So, to the second half. From the kickoff, Adams had a fleeting chance, with a shot on target, which was parried by Pickford. The sad thing was, this was Saints only shot on target in the whole of the second half.
One thing that concerns me slightly about Ralph, is that sometimes he is unable to react to the opposing manager changing tactics and this happened again in this match, with Carlo Ancelotti re-organising his team to counter Saints domination. Although, Everton just were not able to turn the improvement into anything tangible.
There was a controversial moment when Richarlison was almost clean through, before Bednarek tackled him, just outside the penalty area, getting the ball before the man. Lee Mason blew and showed the Pole a yellow card. The incident then went to VAR to rule on whether it was a red card for "denial of a goalscoring opportunity", not on whether there was actually no offence in the first place. VAR duly ruled that there was no red card, but the original yellow card stood. Everton then had a free kick on the edge of the area, right in front of Saints goal. What a farce. There are so many things the Premier League need to sort out with VAR, mostly about daft interpretations of the rules.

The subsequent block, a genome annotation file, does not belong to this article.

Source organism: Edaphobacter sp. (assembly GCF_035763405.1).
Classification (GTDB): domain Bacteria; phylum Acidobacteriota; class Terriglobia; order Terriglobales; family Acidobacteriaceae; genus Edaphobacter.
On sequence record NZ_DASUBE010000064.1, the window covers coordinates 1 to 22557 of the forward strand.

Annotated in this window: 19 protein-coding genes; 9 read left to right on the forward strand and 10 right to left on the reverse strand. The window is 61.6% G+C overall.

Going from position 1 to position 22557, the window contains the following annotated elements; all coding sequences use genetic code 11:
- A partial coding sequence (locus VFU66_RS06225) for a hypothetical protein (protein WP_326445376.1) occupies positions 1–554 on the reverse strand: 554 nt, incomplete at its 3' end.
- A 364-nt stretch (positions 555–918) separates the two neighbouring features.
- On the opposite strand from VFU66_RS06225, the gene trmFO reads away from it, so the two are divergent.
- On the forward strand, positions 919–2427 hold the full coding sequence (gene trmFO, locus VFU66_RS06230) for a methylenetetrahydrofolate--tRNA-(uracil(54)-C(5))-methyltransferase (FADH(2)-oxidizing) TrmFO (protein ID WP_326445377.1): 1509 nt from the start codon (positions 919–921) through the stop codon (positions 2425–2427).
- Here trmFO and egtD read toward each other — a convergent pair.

Fortunately the free kick came to nothing, ending with McCarthy making a routine stop.
The game then petered out, with only a couple of missed chances for Saints to speak of.
This was definitely a case of two points dropped, such was the level of Saints superiority in the first half. The wait for a win at Goodison Park continues. I suppose that it is a measure of how Ralph has turned the team around this season, from the depths of October/November last year, that we are even looking at the match in these terms, rather than being grateful of an away point.
For all the talk of Everton's ambition, there was precious sign of anything for their fans to get excited about.